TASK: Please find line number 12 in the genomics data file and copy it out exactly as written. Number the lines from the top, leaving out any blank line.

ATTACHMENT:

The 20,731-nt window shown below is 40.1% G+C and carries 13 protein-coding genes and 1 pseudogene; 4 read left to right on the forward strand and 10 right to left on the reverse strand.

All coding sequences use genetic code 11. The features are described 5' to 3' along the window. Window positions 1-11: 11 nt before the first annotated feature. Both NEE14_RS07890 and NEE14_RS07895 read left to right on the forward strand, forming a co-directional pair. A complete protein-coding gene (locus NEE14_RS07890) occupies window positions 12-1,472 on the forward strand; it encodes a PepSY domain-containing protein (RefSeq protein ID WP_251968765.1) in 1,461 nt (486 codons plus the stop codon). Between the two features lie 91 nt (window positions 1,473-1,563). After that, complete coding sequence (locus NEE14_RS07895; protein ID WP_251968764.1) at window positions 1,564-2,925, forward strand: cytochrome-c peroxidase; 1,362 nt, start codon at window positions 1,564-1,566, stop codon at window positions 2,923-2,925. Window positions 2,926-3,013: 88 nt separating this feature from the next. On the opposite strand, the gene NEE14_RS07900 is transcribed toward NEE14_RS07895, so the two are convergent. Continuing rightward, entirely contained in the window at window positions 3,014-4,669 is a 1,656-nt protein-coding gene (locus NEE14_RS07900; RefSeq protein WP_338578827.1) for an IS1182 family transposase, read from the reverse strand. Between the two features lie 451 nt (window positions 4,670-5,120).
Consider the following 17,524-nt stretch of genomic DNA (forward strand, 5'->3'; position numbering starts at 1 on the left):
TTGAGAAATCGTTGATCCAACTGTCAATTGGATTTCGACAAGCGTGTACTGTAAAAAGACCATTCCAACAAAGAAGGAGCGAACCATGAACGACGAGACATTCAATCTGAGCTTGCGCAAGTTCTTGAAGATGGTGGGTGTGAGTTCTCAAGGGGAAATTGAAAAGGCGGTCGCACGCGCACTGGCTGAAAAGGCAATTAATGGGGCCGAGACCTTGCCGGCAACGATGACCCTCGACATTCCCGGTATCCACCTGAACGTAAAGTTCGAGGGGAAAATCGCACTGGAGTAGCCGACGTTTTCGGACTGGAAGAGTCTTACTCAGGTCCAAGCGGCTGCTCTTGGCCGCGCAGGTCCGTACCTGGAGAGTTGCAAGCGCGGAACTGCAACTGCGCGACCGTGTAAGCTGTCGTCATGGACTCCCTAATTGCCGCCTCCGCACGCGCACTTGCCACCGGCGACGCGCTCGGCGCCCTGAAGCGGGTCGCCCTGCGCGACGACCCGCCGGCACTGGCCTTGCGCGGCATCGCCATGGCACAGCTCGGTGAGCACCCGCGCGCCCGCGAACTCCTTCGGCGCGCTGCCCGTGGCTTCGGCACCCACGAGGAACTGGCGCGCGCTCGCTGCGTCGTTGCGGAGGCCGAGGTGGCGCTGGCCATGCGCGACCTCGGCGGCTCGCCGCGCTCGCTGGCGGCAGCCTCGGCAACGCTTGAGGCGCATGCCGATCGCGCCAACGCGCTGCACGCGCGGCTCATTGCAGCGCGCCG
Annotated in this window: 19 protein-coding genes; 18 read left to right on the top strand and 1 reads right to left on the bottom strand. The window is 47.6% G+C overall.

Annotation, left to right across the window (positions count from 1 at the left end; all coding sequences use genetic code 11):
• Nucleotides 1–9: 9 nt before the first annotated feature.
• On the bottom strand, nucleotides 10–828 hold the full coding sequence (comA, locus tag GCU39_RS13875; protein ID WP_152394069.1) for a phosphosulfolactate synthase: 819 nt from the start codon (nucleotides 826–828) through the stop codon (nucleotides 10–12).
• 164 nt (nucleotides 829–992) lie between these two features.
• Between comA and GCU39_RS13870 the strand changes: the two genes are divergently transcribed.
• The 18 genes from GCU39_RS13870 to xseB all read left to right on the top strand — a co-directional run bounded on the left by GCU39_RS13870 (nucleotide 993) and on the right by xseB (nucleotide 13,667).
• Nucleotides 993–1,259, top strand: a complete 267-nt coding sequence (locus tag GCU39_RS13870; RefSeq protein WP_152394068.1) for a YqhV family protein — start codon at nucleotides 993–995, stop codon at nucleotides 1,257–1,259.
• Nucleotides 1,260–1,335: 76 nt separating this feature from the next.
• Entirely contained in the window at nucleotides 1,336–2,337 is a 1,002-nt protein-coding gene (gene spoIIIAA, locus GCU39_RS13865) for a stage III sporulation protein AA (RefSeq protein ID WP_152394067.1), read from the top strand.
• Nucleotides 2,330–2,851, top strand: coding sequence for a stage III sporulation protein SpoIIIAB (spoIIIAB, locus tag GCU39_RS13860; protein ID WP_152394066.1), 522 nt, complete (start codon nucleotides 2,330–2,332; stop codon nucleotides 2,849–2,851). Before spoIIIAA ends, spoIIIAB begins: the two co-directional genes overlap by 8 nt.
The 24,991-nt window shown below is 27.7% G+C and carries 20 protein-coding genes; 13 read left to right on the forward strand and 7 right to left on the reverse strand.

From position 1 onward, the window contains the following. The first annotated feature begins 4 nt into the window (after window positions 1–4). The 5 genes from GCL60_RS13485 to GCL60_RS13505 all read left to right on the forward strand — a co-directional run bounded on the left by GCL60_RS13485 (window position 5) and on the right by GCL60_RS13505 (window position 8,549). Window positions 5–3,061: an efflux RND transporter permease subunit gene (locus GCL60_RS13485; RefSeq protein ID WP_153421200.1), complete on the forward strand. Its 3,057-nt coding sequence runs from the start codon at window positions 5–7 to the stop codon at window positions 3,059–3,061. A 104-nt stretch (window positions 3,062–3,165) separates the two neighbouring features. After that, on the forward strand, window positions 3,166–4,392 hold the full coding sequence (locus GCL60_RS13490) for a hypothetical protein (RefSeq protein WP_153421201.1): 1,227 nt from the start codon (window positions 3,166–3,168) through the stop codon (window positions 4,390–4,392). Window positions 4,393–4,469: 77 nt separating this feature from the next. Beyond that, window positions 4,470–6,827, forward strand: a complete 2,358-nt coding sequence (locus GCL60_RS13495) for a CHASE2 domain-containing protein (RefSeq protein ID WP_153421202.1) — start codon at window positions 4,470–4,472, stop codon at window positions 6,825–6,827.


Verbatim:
• Nucleotides 993–1,259, top strand: a complete 267-nt coding sequence (locus tag GCU39_RS13870; RefSeq protein WP_152394068.1) for a YqhV family protein — start codon at nucleotides 993–995, stop codon at nucleotides 1,257–1,259.